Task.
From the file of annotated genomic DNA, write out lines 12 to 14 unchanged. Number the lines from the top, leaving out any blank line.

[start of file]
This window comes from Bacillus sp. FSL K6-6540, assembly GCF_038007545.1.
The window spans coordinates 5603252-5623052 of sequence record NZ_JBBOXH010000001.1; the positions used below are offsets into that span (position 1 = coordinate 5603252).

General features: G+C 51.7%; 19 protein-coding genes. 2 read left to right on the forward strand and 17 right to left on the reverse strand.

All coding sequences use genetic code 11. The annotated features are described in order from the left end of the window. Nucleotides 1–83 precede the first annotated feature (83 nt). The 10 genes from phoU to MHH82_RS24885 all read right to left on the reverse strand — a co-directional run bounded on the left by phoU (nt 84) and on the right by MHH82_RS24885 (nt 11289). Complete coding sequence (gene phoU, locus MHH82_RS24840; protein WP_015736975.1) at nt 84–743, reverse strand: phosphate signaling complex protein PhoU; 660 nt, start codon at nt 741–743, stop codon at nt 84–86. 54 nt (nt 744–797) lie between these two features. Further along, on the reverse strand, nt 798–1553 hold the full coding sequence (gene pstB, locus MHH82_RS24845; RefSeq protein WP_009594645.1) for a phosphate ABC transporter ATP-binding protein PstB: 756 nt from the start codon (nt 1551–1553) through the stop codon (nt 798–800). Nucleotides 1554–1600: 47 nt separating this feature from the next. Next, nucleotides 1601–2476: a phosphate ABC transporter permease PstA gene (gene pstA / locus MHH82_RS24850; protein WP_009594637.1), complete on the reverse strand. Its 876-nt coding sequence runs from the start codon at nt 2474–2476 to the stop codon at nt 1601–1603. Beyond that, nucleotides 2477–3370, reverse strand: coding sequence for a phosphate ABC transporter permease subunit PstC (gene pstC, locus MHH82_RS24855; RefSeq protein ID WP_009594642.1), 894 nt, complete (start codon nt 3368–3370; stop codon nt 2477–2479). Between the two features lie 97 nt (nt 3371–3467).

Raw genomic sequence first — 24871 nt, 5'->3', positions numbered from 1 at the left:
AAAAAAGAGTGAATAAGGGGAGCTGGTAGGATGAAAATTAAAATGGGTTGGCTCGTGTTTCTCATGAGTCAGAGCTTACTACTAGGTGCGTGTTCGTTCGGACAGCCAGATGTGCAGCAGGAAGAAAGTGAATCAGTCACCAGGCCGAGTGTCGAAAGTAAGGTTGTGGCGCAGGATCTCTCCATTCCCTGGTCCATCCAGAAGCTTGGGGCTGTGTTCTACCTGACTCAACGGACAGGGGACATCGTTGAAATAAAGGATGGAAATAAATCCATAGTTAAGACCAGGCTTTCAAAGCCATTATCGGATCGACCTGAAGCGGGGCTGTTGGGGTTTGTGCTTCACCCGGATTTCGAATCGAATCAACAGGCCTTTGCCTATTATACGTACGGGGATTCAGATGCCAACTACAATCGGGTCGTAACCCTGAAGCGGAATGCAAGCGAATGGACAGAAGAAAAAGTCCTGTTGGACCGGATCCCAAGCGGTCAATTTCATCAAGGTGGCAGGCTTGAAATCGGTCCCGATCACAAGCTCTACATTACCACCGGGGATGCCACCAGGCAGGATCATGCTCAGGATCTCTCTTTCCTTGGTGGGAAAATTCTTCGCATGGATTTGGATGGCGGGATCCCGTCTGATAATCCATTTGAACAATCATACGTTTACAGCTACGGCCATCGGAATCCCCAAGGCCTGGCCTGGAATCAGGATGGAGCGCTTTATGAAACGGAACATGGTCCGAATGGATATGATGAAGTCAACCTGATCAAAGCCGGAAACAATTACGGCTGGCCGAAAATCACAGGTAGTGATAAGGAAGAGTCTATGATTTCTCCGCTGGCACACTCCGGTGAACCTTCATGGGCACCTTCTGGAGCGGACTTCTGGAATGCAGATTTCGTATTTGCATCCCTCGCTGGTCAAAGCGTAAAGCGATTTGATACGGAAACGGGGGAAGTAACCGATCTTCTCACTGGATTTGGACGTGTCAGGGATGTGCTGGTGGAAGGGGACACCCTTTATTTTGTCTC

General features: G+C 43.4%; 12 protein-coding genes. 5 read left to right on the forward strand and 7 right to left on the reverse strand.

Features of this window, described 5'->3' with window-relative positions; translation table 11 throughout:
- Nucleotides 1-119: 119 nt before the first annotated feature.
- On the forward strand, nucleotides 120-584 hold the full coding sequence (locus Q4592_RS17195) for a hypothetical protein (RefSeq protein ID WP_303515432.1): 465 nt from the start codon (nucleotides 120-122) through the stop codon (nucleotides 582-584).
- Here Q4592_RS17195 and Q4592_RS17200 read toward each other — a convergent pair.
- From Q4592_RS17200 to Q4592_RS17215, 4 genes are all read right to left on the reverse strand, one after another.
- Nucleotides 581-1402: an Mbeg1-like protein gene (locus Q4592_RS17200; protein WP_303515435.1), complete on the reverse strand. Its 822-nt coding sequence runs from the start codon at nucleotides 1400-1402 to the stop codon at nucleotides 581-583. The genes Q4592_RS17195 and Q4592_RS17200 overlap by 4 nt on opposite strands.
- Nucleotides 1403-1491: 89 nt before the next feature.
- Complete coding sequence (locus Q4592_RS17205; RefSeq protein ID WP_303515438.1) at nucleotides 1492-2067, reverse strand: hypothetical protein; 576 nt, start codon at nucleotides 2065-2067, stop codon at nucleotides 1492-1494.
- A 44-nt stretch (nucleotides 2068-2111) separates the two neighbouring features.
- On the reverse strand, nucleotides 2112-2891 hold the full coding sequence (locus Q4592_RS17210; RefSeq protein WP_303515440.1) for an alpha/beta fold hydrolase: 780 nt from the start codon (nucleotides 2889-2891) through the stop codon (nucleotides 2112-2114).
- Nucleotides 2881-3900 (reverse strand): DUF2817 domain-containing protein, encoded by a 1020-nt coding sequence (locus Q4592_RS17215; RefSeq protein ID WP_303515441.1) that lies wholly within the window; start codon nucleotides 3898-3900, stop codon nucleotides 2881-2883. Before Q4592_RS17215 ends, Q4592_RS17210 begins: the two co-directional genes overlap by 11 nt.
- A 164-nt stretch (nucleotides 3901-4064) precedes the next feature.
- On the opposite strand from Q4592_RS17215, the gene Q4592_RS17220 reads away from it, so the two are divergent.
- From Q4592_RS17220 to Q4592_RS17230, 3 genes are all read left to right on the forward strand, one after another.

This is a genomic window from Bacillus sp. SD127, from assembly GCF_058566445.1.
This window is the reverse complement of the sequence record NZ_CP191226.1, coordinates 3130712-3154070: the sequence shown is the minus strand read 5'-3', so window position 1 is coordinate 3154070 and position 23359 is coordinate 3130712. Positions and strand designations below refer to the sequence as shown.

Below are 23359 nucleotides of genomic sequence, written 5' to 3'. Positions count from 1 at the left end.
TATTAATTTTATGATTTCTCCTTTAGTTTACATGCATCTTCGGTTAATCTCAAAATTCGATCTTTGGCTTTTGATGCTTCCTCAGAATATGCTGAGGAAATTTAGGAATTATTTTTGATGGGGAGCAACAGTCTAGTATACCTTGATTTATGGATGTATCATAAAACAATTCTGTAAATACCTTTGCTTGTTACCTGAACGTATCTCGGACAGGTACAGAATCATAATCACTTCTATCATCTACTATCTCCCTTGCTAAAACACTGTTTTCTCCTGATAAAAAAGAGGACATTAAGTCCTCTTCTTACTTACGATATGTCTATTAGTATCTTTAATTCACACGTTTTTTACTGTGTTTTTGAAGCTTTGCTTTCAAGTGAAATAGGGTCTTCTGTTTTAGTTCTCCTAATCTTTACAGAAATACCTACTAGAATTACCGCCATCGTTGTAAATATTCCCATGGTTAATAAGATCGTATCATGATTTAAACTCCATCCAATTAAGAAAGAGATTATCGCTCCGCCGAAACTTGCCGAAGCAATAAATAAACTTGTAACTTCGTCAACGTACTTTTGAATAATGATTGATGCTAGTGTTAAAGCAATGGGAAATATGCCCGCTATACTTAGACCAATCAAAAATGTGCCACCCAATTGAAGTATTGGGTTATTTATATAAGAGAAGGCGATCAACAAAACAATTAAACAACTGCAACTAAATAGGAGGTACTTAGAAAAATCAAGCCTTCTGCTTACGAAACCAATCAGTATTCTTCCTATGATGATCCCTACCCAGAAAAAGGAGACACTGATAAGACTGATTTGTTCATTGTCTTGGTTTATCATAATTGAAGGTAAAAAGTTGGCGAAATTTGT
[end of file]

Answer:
- From Q4592_RS17200 to Q4592_RS17215, 4 genes are all read right to left on the reverse strand, one after another.
- Nucleotides 581-1402: an Mbeg1-like protein gene (locus Q4592_RS17200; protein WP_303515435.1), complete on the reverse strand. Its 822-nt coding sequence runs from the start codon at nucleotides 1400-1402 to the stop codon at nucleotides 581-583. The genes Q4592_RS17195 and Q4592_RS17200 overlap by 4 nt on opposite strands.
- Nucleotides 1403-1491: 89 nt before the next feature.